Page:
Bressler replied to Daniels suggesting taking the effort further.
“If I could be so bold, can we send Jackie Deveroux at the desert star the list of conditions?” wrote Bressler.
Bressler went on complaining that Devereaux [editor at the Desert Star Weekly] had been critical of him in an article published the previous week about the parade, and Bressler identified those working to put on the parade as the “opposition” complaining how they were quoted saying how great the parade was going to be.
“She ripped into me in a recent article as speaking against the parade and she let the other side ramble on about how great it’s going to be,” wrote Bressler. “She didn’t take the time to talk to me or I don’t imagine either of you about it before printing it. I think she needs to hear the conditions so she kind of knows what’s really happening.”
Daniels liked that idea but he did not want Bressler to simply contact the Desert Star Weekly reporter, he ordered more.
“Call her and go meet with her. Provide her with whatever information that you provided the CCAC and the Parade Committee. That is public information. Sooner the better. Her deadline is late today for the next edition,” wrote Daniels in a sense of urgency because of the newspaper’s deadline making certain Bressler made a special trip to the newspaper office.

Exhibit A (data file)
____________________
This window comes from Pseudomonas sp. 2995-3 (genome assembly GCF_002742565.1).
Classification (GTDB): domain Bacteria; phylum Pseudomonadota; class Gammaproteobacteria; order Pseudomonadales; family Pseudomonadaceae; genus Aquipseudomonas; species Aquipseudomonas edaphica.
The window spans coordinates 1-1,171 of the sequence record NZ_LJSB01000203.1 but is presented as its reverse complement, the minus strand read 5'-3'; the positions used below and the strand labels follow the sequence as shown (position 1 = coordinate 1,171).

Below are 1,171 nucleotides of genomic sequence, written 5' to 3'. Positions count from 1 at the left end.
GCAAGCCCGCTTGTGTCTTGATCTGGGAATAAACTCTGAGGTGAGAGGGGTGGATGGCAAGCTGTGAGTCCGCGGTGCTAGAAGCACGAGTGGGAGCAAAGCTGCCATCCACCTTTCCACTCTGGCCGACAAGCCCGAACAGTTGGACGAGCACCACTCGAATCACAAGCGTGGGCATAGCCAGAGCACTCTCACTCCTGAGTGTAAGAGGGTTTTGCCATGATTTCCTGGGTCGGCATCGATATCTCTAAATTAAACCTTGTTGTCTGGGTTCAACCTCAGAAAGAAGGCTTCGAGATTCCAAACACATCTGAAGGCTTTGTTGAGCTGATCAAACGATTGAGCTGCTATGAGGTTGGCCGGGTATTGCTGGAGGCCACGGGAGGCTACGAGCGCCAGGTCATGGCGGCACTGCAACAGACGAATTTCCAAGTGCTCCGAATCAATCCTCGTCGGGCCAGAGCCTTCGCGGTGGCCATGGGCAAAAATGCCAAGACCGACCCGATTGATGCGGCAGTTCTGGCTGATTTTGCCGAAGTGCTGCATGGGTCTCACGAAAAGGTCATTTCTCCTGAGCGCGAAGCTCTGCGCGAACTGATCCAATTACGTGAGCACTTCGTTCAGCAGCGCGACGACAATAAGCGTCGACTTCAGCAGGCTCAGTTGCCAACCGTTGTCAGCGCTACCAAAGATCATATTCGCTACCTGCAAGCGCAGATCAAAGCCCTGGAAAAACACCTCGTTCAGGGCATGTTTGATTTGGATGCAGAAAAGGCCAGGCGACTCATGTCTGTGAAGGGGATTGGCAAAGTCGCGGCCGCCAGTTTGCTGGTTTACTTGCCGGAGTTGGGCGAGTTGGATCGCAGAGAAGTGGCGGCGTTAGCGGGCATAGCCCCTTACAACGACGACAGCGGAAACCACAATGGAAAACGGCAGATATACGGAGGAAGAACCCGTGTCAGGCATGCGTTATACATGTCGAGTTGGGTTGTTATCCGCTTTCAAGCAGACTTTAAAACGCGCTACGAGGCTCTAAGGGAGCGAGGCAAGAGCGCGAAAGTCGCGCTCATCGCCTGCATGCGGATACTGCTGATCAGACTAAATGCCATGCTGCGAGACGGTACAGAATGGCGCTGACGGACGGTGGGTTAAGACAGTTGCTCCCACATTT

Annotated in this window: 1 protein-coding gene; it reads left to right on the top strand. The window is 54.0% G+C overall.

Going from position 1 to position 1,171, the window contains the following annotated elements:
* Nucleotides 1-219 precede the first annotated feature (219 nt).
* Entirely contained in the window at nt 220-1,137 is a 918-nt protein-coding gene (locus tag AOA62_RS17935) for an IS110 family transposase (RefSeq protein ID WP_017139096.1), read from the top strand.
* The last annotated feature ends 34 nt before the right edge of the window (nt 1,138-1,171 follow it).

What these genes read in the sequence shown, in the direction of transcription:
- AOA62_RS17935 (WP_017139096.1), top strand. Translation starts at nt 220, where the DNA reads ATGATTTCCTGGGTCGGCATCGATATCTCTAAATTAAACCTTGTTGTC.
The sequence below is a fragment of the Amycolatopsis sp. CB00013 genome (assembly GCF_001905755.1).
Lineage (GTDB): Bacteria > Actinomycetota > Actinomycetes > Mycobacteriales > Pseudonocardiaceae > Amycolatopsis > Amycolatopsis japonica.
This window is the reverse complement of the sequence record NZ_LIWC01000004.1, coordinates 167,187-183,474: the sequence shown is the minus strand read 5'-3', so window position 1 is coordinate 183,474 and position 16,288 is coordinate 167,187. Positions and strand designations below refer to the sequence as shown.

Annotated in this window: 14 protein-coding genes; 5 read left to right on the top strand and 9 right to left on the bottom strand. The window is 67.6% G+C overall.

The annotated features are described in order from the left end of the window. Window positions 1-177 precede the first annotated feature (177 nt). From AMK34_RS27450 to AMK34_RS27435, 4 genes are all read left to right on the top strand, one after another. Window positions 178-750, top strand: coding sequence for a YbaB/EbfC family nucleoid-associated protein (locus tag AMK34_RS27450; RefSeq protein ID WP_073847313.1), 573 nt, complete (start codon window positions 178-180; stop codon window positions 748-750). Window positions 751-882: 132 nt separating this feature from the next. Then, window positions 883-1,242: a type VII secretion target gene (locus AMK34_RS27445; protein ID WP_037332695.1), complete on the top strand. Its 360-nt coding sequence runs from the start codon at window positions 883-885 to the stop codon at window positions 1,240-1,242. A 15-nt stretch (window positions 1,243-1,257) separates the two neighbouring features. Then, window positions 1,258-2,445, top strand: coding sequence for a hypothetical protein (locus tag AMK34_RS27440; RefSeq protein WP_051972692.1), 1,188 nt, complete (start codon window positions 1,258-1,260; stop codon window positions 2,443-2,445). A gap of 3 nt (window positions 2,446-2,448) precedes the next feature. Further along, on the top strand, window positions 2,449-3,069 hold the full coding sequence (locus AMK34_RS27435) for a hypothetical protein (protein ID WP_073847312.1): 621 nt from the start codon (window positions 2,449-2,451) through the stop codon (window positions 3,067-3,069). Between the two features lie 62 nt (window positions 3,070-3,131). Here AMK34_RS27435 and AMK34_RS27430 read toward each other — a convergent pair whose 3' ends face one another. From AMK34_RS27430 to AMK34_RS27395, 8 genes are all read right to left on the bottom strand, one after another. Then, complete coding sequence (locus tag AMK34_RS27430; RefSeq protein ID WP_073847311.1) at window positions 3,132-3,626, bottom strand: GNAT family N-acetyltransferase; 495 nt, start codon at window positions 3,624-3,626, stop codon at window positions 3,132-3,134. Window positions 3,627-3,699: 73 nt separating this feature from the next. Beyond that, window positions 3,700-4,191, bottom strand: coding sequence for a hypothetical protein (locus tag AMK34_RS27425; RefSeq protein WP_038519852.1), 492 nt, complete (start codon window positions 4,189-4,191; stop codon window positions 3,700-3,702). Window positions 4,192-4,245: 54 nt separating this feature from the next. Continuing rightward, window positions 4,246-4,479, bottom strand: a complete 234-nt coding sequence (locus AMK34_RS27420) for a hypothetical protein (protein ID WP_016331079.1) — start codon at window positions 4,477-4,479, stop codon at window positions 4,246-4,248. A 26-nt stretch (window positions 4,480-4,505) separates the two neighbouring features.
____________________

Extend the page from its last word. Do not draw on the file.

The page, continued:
With a literary salute, Bressler replied, “Roger that, will do.” Immediately upon his return from his trip over to the Desert Star office Bressler followed up with Daniels. “I just returned from my mission at the Desert Star,” wrote Bressler. “She [Devereaux] is a total supporter of our PD, our CM, our Mayor and our City.”
These were just some of the tactics used by the city administration seeking cooperation of the editor of one local paper to thwart a parade committee working to put on a successful parade, a committee the city administration secretly called the “opposition.” It was not just a propaganda war that was part of the city administration’s tactics, the attack was another assault on public integrity.
Police Rep Tried To Stop Parade